Suwarrow Renovations

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The Cook Islands Investment Corporation (CIIC) and National Environment Service (NES) are happy to report that the Suwarrow Island Shelter has recently undergone a remarkable transformation thanks to the efforts of a Siteworx construction team that journeyed to the island in April, assisted by NES rangers Harry Papa’i and Tuaine Teiti.

For six to eight months of each year, the Suwarrow Island Shelter serves as both a home and base of operations for two park rangers who are stationed on the island to protect and manage the environment and wildlife of Suwarrow, which is a designated national park and bird sanctuary.

The unique biodiversity of the area, including the presence of several seabird breeding colonies and plentiful marine life, makes Suwarrow a site of great significance, not just for the Cook Islands but globally as well. Accordingly, maintaining the island in its unique state as a protected national park is our duty not only as Cook Islanders, but as responsible global citizens.

In addition to these important environmental duties, the park rangers in Suwarrow also serve as immigration, biosecurity and customs officers for any visiting sailing vessels that happen to stop by, although international visitors are currently not permitted due to COVID-19 border restrictions.

A scoping report conducted in 2019 had previously determined that significant renovations were required to the Island Shelter, but work was unable to be carried out in 2020 because of the pandemic, which also prevented any rangers from being stationed on the island last year.

Once the Siteworx team arrived in Suwarrow this April however, the renovations were able to proceed at pace and the results speak for themselves.

Both the kitchen and bathroom were repainted and renovated, with the installation of a new kitchen unit, tiling work carried out on the bathroom floor and walls, and a new toilet cistern that is now plumbed to a non-potable water source so as not to waste precious drinking water.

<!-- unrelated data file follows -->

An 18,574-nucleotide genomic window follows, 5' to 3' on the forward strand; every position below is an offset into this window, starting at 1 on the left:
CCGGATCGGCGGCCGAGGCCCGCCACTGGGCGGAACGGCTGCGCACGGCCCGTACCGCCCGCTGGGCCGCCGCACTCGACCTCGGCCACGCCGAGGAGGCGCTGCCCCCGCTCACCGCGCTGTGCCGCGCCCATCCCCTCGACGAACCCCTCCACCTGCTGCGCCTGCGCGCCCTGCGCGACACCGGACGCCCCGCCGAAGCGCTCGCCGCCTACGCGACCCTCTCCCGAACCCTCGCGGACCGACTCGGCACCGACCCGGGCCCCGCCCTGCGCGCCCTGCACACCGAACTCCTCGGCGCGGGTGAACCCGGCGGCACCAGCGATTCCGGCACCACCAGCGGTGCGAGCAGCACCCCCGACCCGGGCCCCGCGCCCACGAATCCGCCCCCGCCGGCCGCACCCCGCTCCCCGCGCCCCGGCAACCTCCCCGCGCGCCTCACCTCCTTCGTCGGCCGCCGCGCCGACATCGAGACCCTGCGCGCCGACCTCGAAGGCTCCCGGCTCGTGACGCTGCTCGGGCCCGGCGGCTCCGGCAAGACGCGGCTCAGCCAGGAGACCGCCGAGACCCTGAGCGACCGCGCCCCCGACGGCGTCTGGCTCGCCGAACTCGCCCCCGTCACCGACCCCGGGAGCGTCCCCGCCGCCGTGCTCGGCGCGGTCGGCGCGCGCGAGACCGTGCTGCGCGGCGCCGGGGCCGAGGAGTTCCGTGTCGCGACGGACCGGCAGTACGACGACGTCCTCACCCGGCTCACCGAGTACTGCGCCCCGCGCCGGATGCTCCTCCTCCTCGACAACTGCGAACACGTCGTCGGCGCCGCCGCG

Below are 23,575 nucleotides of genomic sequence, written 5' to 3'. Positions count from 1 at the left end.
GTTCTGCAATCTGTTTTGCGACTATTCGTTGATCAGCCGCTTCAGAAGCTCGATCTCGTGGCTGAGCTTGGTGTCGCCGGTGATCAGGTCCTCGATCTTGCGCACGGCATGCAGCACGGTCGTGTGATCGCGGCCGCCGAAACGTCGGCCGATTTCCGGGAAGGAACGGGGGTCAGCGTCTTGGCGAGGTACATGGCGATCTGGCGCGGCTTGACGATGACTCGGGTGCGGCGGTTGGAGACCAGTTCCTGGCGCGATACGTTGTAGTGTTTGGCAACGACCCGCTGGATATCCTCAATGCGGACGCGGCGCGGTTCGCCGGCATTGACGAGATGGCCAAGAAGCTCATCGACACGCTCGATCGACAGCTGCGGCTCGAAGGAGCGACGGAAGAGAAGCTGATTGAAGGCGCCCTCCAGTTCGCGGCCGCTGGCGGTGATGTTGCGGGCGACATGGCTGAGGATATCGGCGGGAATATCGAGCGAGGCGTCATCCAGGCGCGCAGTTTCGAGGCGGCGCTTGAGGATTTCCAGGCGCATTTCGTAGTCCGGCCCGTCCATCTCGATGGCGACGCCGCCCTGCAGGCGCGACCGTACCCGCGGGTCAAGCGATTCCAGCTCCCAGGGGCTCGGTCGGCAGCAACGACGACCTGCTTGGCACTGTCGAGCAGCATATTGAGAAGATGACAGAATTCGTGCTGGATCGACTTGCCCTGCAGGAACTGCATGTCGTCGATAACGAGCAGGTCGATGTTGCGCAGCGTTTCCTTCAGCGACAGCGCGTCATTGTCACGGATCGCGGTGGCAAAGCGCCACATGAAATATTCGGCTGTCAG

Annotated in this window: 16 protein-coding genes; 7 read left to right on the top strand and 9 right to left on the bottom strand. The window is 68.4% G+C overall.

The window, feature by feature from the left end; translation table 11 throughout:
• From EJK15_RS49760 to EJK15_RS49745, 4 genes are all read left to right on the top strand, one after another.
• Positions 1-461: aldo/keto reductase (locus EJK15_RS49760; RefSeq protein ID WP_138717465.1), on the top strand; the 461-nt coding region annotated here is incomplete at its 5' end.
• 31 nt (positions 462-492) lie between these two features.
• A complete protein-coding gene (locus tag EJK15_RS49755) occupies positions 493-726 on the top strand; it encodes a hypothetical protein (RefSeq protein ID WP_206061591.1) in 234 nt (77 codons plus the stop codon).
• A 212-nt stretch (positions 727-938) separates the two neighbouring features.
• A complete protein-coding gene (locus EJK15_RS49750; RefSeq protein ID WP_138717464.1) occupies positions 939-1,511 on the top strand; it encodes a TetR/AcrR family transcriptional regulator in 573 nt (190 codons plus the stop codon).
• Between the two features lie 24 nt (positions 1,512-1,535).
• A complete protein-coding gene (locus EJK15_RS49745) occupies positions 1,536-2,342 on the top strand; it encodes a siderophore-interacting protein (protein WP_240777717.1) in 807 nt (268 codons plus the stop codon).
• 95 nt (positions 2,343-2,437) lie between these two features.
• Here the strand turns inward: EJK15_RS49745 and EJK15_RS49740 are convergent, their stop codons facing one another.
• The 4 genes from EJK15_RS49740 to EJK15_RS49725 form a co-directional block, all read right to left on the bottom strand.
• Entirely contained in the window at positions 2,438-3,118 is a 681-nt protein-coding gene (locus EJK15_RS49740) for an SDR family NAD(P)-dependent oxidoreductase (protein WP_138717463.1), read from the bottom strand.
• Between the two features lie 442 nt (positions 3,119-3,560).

The shelter’s exterior cladding has now been repaired and repainted, and both the upstairs and downstairs interior ceilings have been lined and repainted as well, as previously rangers had experienced issues with rust from the existing chicken wire mesh in the ceiling falling into their eyes, bedding and food.

The existing 4000L underground water tank was emptied, cleaned and repaired, and an 80-micron filtration unit installed. In addition, four new plastic 6000L water tanks were also connected to new spouting and downpipes for the collection of drinkable rainwater. Various other plumbing work and repairs were also carried out.

The shelter has also undergone a full electrical rewiring, with replacement lighting and power points installed, and a new generator shed constructed.

With all this and other minor repair work now complete, the transformation has been nothing short of miraculous according to NES officer Jessie Nicholson, who was stationed on Suwarrow in February and March this year.

“The whole place looks amazing, especially compared to what it was like before,” said Nicholson after seeing images of the renovation work. “I know this will make life a lot easier for the rangers stationed there now and in the years to come, and it will make such a difference to how they perform their required duties on the island as well.”

CIIC Associate Minister Albert Nicholas, who visited Suwarrow with a government delegation led by Prime Minister Mark Brown earlier this year, reiterated the importance of the renovation work, calling it “a gift for future generations”.

“We cannot overstate the significance of Suwarrow and the place it holds in our Marae Moana, so maintaining this site is of vital importance,” said Associate Minister Nicholas.

“From what I’ve seen the Siteworx team has done an awesome job of revamping the Island Shelter, which will be a big help to our park rangers as they go about their duties, ensuring that the special character of Suwarrow continues to endure.”

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